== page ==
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I know this might overlap with the question What is a “span” and when should I use one?, but I think the answer to this specific part of the question is pretty confusing. On one hand, there are quotes like this:

Don't use it if you have a standard library container (or a Boost container etc.) which you know is the right fit for your code. It's not intended to supplant any of them.

But in the same answer, this statement occurs:

is the reasonable alternative to passing const vector& to functions when you expect your data to be contiguous in memory. No more getting scolded by high-and-mighty C++ gurus!

So what part am I not getting here? When would I do this:

void foo(const std::vector<int>& vec) {}

And when this?

void foo(std::span<int> sp) {}

Also, would this

void foo(const std::span<int> sp) {}

make any sense? I figured that it shouldn't, because a std::span is just a struct, containing a pointer and the length. But if it doesn't prevent you from changing the values of the std::vector you passed as an argument, how can it replace a const std::vector<T>&?

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3 Answers 3

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The equivalent of passing a std::vector<int> const& is not std::span<int> const, but rather std::span<int const>. The span itself being const or not won't really change anything, but more const is certainly good practice.

So when should you use it?

I would say that it entirely depends on the body of the function, which you omitted from your examples.

For example, I would still pass a vector around for this kind of functions:

std::vector<int> stored_vec;

void store(std::vector<int> vec) {
    stored_vec = std::move(vec);
}

This function does store the vector, so it needs a vector. Here's another example:

void needs_vector(std::vector<int> const&);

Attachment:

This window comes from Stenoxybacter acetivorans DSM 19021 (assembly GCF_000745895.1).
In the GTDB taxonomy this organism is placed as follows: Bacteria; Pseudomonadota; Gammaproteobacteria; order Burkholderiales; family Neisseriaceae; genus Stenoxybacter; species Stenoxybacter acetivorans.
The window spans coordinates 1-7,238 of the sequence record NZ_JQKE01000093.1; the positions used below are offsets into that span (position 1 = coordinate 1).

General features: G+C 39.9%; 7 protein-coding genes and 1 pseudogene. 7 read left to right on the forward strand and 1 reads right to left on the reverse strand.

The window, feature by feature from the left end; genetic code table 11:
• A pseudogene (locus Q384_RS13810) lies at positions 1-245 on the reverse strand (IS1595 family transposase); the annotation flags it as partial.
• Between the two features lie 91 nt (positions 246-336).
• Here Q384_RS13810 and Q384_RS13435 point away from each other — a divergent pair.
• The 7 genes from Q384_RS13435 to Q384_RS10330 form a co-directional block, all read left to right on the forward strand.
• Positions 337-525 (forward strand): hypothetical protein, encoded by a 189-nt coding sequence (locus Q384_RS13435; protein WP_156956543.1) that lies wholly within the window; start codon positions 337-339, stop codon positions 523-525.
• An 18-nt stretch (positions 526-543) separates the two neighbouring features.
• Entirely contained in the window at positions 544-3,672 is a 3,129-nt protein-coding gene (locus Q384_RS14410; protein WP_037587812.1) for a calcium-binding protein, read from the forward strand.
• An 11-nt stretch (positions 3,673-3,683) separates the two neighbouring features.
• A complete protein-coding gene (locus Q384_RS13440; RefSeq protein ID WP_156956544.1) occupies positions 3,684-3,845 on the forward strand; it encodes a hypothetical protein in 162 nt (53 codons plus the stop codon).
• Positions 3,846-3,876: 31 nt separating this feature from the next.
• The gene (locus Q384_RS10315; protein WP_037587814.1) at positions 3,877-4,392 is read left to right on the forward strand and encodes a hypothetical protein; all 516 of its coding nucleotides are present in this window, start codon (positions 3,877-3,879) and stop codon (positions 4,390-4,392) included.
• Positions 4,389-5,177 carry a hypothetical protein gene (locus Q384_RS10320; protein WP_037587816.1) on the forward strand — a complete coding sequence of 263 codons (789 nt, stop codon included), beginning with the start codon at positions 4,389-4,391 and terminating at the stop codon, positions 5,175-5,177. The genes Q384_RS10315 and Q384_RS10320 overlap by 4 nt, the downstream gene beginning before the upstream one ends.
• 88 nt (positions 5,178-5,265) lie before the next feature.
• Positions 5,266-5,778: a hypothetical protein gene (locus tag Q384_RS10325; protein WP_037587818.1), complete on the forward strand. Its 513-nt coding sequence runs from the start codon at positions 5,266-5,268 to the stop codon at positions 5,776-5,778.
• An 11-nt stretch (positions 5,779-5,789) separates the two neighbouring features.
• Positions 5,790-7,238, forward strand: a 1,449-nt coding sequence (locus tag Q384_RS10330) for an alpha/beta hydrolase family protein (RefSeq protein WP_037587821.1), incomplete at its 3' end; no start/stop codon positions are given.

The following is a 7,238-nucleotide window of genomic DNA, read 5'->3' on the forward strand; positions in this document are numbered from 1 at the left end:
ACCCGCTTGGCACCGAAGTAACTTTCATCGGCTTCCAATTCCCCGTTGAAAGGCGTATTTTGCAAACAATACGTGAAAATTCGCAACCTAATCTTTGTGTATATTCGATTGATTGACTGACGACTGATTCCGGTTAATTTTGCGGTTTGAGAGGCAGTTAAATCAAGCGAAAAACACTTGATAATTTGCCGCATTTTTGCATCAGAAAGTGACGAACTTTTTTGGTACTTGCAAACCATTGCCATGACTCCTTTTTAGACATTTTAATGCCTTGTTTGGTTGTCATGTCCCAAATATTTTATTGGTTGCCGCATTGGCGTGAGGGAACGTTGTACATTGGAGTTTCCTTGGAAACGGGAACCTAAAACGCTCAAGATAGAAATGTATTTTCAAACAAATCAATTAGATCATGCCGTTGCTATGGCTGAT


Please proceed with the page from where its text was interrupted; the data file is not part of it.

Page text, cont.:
void foo(std::vector<int> const& vec) {
    needs_vector(vec);
}

As you can see, we need a vector. With a span you would have to create a new vector and therefore allocate.


For this kind of functions, I would pass a span:

auto array_sum(std::span<int const> const values) -> int {
    auto total = int{0};

    for (auto const v : values) {
        total += v;
    }

    return total;
}

As you can see, this function don't need a vector.

Even if you need to mutate the values in the range, you can still use span:

void increment(std::span<int> const values) {
    for (auto& v : values) {
        ++v;
    }
}

For things like getter, I will tend to use a span too, in order to not expose direct references to members from the class:

struct Bar {
    auto get_vec() const -> std::span<int const> {
        return vec;
    }

private:
    std::vector<int> vec;
};
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  • 2
    1. store() demonstrates that a std::vector should be constructible from any container with elements of the proper type. That it isn't is bad. Still, the interface should not be burdened by that insufficiency of the target, especially as there is a good-enough workaround. 2. foo() demonstrates that not using std::span where appropriate is contagious. It has to be fixed first at the leaves. Dec 15, 2020 at 20:43
4

Regarding the difference between passing a &std::vector and passing a std::span, I can think of two important things:

  • std::span allows you to pass only the data you want the function to see or modify, as opposed to the whole vector (and you don't have to pass a start index and an end index). I've found this was much needed to keep code clean. After all, why would you give a function access to any more data than it needs?
  • std::span can take data from multiple types of containers (e.g. std::array, std::vector, C-style arrays).

This can of course be also done by passing C-style arrays - std::span is just a wrapper around C-style arrays with some added safety and convenience.

2

Another differentiator between the two: In order to modify size of the owning vector inside your function (via std::vector::assign or std::vector::clear, for instance), you would rather pass a std::vector& than a std::span, since span doesn't provide those features.

You can modify the contents of a std::span, but you can't change its size.

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